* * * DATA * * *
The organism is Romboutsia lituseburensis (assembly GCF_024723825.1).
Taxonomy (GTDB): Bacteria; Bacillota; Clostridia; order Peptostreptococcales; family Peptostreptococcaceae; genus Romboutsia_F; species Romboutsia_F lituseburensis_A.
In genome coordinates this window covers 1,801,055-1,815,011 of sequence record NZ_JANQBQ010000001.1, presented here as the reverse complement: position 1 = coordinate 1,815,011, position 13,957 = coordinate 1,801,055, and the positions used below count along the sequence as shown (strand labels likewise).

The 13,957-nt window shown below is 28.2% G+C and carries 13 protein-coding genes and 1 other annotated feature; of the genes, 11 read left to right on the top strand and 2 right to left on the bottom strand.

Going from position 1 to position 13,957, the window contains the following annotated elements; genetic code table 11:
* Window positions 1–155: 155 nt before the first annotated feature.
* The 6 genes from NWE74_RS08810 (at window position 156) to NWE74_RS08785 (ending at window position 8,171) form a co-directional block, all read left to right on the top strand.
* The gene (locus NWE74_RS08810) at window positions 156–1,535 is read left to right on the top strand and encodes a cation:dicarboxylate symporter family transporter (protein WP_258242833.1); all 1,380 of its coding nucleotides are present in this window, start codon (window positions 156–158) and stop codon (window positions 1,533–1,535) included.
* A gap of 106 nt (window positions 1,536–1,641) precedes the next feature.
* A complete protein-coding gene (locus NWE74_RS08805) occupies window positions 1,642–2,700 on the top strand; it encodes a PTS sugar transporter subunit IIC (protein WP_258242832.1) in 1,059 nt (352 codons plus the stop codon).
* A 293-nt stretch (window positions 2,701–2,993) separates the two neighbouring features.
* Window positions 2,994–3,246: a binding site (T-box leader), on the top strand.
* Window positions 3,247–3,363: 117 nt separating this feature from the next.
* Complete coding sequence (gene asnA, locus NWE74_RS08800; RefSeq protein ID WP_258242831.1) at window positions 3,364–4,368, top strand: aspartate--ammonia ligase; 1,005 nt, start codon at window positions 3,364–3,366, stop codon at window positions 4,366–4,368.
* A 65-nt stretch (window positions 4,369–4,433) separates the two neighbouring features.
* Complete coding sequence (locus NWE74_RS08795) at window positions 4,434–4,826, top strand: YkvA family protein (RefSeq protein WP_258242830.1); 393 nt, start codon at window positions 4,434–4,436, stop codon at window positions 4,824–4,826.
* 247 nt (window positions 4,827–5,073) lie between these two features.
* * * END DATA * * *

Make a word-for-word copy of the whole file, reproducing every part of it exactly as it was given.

The organism is Romboutsia lituseburensis (assembly GCF_024723825.1).
Taxonomy (GTDB): Bacteria; Bacillota; Clostridia; order Peptostreptococcales; family Peptostreptococcaceae; genus Romboutsia_F; species Romboutsia_F lituseburensis_A.
In genome coordinates this window covers 1,801,055-1,815,011 of sequence record NZ_JANQBQ010000001.1, presented here as the reverse complement: position 1 = coordinate 1,815,011, position 13,957 = coordinate 1,801,055, and the positions used below count along the sequence as shown (strand labels likewise).

The 13,957-nt window shown below is 28.2% G+C and carries 13 protein-coding genes and 1 other annotated feature; of the genes, 11 read left to right on the top strand and 2 right to left on the bottom strand.

Going from position 1 to position 13,957, the window contains the following annotated elements; genetic code table 11:
* Window positions 1–155: 155 nt before the first annotated feature.
* The 6 genes from NWE74_RS08810 (at window position 156) to NWE74_RS08785 (ending at window position 8,171) form a co-directional block, all read left to right on the top strand.
* The gene (locus NWE74_RS08810) at window positions 156–1,535 is read left to right on the top strand and encodes a cation:dicarboxylate symporter family transporter (protein WP_258242833.1); all 1,380 of its coding nucleotides are present in this window, start codon (window positions 156–158) and stop codon (window positions 1,533–1,535) included.
* A gap of 106 nt (window positions 1,536–1,641) precedes the next feature.
* A complete protein-coding gene (locus NWE74_RS08805) occupies window positions 1,642–2,700 on the top strand; it encodes a PTS sugar transporter subunit IIC (protein WP_258242832.1) in 1,059 nt (352 codons plus the stop codon).
* A 293-nt stretch (window positions 2,701–2,993) separates the two neighbouring features.
* Window positions 2,994–3,246: a binding site (T-box leader), on the top strand.
* Window positions 3,247–3,363: 117 nt separating this feature from the next.
* Complete coding sequence (gene asnA, locus NWE74_RS08800; RefSeq protein ID WP_258242831.1) at window positions 3,364–4,368, top strand: aspartate--ammonia ligase; 1,005 nt, start codon at window positions 3,364–3,366, stop codon at window positions 4,366–4,368.
* A 65-nt stretch (window positions 4,369–4,433) separates the two neighbouring features.
* Complete coding sequence (locus NWE74_RS08795) at window positions 4,434–4,826, top strand: YkvA family protein (RefSeq protein WP_258242830.1); 393 nt, start codon at window positions 4,434–4,436, stop codon at window positions 4,824–4,826.
* 247 nt (window positions 4,827–5,073) lie between these two features.